Health care experts and abortion rights advocates expressed doubts Friday about a Bush administration proposal to define a fetus as an "unborn child" so state insurance programs can pay for prenatal care for some low-income women.
Specialists in health care financing said the administration doesn't need to revise fundamental legal definitions to expand insurance coverage for prenatal care. Instead, they said, it could approve waivers that would allow states to cover these women without provoking another controversy over abortion rights.
"If the administration wants to provide prenatal and other health services to pregnant women through [the Children's Health Insurance Program] so they can have healthier babies, that's great," said Rep. Henry A. Waxman (D-Los Angeles). "They can easily do it under the current law."
The administration is considering a rule change that would classify a fetus as an unborn child to allow low-income women who lack health insurance, but earn too much to qualify for Medicaid, to receive coverage under a federal-state insurance program limited to children.
"This would be a tool for the states to give them greater flexibility in offering more access to prenatal services to these women, with the obvious goal being healthy babies and children," said William A. Pierce, a spokesman for the Department of Health and Human Services.
Some abortion rights advocates have said they fear the proposal is a "back-door" attempt to create a legal precedent for recognizing a fetus as a person.
But Pierce denied that HHS Secretary Tommy G. Thompson, an abortion foe, is seeking the change as part of an anti-abortion political agenda. "We think this will make the process swifter and less cumbersome for the states than having to apply for waivers," Pierce said.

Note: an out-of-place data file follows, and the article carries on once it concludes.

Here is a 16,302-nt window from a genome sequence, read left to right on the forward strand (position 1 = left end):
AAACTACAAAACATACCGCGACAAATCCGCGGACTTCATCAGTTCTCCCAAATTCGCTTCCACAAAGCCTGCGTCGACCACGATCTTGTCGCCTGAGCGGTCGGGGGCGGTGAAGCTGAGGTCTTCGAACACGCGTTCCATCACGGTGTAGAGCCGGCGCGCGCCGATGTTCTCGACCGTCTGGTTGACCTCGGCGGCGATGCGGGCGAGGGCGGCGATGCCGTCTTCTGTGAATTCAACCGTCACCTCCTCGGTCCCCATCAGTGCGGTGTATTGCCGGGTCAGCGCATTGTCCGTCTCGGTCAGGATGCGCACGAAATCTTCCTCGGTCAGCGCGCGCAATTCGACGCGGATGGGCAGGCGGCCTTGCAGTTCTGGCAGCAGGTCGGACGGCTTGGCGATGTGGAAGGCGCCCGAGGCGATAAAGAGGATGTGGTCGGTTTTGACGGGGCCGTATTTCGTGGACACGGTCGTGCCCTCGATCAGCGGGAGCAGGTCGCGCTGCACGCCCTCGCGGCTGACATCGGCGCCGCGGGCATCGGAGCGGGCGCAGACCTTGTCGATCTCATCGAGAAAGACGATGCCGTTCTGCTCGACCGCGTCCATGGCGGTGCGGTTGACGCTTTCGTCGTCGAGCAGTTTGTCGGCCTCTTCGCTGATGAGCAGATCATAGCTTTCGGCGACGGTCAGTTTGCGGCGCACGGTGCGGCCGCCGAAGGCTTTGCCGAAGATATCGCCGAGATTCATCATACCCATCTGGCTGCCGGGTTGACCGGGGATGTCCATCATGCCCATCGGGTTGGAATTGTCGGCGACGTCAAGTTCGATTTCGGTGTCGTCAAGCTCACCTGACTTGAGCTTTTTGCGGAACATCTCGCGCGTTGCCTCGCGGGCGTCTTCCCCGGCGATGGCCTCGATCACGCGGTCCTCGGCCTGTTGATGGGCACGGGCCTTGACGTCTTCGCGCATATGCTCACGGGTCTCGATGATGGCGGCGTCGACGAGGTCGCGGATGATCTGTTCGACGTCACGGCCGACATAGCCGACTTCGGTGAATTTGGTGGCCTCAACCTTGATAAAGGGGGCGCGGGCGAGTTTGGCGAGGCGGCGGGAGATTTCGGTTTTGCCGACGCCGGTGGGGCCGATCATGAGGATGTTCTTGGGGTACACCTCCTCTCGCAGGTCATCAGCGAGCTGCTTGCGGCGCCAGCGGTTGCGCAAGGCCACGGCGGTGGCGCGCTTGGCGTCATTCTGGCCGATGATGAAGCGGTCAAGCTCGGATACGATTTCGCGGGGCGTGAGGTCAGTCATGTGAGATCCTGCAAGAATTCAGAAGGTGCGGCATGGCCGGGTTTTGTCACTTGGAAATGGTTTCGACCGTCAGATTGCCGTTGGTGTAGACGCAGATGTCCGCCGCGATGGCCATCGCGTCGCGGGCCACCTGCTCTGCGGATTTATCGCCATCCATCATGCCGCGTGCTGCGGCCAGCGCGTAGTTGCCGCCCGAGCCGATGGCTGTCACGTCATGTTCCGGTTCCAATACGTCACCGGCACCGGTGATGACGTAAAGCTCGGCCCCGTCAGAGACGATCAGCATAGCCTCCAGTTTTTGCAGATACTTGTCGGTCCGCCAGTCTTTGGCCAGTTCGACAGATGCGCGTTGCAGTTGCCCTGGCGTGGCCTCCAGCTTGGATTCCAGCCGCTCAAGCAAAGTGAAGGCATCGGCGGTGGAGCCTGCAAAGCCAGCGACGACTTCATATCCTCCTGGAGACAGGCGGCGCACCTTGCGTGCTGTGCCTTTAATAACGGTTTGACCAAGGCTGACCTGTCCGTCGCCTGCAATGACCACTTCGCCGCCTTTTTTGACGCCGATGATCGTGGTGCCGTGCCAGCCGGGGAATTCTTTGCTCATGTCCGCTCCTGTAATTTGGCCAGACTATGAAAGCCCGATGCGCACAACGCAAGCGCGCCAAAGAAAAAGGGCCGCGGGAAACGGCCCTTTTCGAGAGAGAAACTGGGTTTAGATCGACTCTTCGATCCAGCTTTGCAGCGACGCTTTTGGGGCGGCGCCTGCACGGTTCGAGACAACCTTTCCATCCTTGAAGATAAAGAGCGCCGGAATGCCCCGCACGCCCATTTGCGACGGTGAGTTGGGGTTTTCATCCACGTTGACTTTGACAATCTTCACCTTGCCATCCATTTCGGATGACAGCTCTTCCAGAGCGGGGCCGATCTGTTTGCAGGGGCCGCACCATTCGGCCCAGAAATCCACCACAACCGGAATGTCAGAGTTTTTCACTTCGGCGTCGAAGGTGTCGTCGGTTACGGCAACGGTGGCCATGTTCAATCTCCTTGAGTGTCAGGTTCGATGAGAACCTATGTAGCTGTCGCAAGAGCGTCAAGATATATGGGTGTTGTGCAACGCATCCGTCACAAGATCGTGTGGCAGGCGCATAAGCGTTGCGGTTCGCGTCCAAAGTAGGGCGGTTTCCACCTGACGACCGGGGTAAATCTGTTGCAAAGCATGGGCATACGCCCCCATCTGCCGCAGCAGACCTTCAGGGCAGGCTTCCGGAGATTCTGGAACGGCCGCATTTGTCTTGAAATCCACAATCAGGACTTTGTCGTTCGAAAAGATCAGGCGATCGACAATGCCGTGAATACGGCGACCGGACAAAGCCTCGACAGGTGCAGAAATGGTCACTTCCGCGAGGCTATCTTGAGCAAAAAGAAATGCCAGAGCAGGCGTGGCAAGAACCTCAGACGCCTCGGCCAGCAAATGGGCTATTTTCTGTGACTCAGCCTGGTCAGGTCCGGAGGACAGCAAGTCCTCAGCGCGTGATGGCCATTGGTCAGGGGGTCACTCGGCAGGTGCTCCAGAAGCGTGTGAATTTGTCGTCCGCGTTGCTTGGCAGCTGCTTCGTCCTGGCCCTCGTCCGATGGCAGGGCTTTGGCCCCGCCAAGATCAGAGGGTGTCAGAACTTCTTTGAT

Under Medicaid, states are required to cover prenatal care and childbirth for women with incomes up to 133% of the federal poverty level. They have the option to go as high as 185% of the poverty level, currently defined as $17,050 a year for a family of four.
The children's insurance program, or CHIP, was designed to cover children who lack health insurance but whose family incomes are higher than those set for Medicaid recipients. About 3.3 million children participated in the program last year, according to HHS.
"This administration has an option: It can announce that it will give a waiver to any state to allow the state to cover any first-time pregnant woman with CHIP money," said one congressional source familiar with health care financing rules.
"Secretary Thompson has been very outspoken, saying he's willing to let states use CHIP money to cover prenatal care--and there's nothing that would keep him from giving a waiver to any state to do that," said the source, who requested anonymity. "It isn't a complicated waiver. The administration can extend the funds to the pregnant mothers of those children who will be eligible once they're born."
Abortion rights activists called the administration's efforts a sleight-of-hand maneuver to alter the legal status of a fetus. They compared the action to similar efforts to hold criminals responsible for harming a fetus during an act of violence against a pregnant woman or to punish a drug-using pregnant woman for harming her fetus.
"There are lots of parallels," said Roger Evans, director of litigation and law for Planned Parenthood Federation of America.
Gloria Feldt, president of the organization, said Planned Parenthood "has been working for many years so that all women can get access to prenatal care, but this is not the way to do it. This policy has ulterior motives, and I suspect this sort of thing will be popping up everywhere in this administration--and we will be looking for it."
But abortion opponents applauded the concept. Robert A. Best, president of the Washington-based Culture of Life Foundation, called it a "bold and compassionate step that would pay big dividends for the health of children and their mothers."
Best said he was surprised that "pro-choice" groups were angered by the idea, saying that "it doesn't take away choice, it adds real choice--the choice of being the healthy mother of a healthy baby, even when money is a problem."
Pierce, of HHS, who said the plan originated "in the secretary's office," stressed that the proposal is "still under consideration" and that no final decision has been made. "It's not by any measure complete," he said.